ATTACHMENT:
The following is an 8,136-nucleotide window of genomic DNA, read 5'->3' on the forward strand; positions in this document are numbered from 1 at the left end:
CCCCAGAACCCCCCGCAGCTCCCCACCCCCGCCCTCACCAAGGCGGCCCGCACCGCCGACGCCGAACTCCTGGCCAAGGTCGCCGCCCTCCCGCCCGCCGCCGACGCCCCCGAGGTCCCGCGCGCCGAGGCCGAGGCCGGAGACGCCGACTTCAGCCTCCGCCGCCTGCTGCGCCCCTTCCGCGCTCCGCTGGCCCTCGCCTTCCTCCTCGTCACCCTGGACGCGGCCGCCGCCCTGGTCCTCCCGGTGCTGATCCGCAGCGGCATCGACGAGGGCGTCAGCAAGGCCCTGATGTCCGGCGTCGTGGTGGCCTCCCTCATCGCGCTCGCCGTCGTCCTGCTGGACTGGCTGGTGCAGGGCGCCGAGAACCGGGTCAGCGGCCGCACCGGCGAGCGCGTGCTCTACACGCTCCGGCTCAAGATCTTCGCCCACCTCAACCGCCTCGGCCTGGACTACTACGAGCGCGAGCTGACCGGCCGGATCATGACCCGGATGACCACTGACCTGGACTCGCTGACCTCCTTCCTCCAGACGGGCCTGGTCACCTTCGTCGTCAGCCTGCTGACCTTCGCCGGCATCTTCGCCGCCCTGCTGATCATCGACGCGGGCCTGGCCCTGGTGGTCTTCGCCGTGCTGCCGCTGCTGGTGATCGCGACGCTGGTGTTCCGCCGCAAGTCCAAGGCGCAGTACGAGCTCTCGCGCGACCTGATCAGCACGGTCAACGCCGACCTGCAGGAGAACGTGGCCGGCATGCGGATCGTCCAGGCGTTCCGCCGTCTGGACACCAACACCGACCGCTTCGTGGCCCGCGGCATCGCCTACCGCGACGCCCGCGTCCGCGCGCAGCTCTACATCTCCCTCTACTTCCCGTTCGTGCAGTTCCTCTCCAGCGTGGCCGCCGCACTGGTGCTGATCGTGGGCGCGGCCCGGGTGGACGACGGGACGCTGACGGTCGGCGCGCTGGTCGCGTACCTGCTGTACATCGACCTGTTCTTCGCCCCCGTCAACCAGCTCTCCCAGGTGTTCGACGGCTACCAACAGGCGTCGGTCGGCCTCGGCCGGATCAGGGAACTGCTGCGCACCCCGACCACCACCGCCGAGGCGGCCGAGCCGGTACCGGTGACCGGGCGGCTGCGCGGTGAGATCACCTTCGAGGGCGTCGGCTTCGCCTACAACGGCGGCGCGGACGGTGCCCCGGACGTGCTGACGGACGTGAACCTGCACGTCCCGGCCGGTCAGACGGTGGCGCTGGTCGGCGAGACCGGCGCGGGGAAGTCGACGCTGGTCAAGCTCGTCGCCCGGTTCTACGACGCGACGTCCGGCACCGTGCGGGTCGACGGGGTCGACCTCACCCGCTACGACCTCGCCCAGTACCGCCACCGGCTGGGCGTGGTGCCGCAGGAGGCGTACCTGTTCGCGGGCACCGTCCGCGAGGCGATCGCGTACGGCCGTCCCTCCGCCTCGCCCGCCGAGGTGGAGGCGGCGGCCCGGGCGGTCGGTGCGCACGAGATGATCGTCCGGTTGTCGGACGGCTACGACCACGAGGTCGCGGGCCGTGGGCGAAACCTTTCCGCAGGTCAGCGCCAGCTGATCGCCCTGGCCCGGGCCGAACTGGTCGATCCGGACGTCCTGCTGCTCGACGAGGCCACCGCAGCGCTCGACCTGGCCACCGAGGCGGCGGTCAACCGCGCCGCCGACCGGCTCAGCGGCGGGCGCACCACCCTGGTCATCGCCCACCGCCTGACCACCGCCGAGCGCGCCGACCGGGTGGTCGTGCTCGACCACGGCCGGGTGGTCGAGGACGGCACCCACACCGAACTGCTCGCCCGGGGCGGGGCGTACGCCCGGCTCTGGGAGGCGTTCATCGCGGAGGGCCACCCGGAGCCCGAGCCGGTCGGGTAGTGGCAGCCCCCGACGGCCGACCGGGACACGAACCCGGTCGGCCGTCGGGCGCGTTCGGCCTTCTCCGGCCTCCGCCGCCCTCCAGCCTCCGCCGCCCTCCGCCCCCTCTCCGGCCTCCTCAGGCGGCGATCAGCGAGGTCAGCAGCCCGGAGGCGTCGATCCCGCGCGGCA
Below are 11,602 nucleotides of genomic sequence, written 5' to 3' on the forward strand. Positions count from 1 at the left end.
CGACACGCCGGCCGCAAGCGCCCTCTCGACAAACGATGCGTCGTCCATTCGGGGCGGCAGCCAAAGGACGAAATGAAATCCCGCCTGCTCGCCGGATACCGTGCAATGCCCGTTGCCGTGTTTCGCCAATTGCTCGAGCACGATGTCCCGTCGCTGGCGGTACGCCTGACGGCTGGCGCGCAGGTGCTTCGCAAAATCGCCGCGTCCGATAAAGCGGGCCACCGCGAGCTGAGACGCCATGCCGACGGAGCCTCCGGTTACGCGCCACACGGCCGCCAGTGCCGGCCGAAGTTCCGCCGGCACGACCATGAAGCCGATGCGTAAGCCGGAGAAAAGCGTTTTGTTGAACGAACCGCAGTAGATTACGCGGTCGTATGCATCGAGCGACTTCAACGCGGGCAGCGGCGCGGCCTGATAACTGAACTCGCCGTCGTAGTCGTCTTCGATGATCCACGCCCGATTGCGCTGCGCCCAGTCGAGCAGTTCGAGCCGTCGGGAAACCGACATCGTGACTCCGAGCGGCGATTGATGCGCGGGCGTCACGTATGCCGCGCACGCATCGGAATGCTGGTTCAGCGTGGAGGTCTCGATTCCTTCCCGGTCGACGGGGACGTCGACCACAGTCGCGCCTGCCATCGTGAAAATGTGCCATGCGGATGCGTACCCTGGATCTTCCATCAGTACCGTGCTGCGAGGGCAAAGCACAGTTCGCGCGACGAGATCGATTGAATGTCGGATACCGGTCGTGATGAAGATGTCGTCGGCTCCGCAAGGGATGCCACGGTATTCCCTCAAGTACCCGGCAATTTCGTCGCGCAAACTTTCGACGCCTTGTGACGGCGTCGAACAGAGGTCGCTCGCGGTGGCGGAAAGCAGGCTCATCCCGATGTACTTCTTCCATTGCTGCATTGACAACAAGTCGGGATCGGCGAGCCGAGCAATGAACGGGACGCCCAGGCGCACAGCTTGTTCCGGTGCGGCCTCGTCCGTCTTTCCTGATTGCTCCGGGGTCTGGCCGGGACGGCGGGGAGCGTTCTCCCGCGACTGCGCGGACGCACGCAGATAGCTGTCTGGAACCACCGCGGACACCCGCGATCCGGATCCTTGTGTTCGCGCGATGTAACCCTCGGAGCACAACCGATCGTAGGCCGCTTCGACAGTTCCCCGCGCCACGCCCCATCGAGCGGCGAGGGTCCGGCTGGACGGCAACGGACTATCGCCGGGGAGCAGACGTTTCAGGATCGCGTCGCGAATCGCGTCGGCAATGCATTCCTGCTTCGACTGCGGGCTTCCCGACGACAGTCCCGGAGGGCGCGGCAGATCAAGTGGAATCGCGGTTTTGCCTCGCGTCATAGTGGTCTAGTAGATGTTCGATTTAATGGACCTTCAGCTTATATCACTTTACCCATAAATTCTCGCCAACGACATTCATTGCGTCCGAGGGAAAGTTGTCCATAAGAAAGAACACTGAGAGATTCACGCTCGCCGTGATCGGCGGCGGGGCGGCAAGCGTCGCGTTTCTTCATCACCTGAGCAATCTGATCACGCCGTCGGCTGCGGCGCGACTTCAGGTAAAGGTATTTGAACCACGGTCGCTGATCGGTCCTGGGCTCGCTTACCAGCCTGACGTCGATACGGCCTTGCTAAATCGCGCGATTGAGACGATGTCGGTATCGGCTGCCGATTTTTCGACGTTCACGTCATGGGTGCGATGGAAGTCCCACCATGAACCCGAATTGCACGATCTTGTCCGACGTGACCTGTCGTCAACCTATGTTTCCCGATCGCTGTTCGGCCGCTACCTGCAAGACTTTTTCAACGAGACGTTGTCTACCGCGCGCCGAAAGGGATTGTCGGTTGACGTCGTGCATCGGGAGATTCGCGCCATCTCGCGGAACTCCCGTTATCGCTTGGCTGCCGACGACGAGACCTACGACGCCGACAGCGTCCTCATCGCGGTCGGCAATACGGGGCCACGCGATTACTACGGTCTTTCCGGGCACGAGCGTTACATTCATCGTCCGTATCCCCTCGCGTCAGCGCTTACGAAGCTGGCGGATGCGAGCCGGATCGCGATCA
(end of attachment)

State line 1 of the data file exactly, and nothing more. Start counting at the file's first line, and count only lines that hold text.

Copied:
The following is an 8,136-nucleotide window of genomic DNA, read 5'->3' on the forward strand; positions in this document are numbered from 1 at the left end: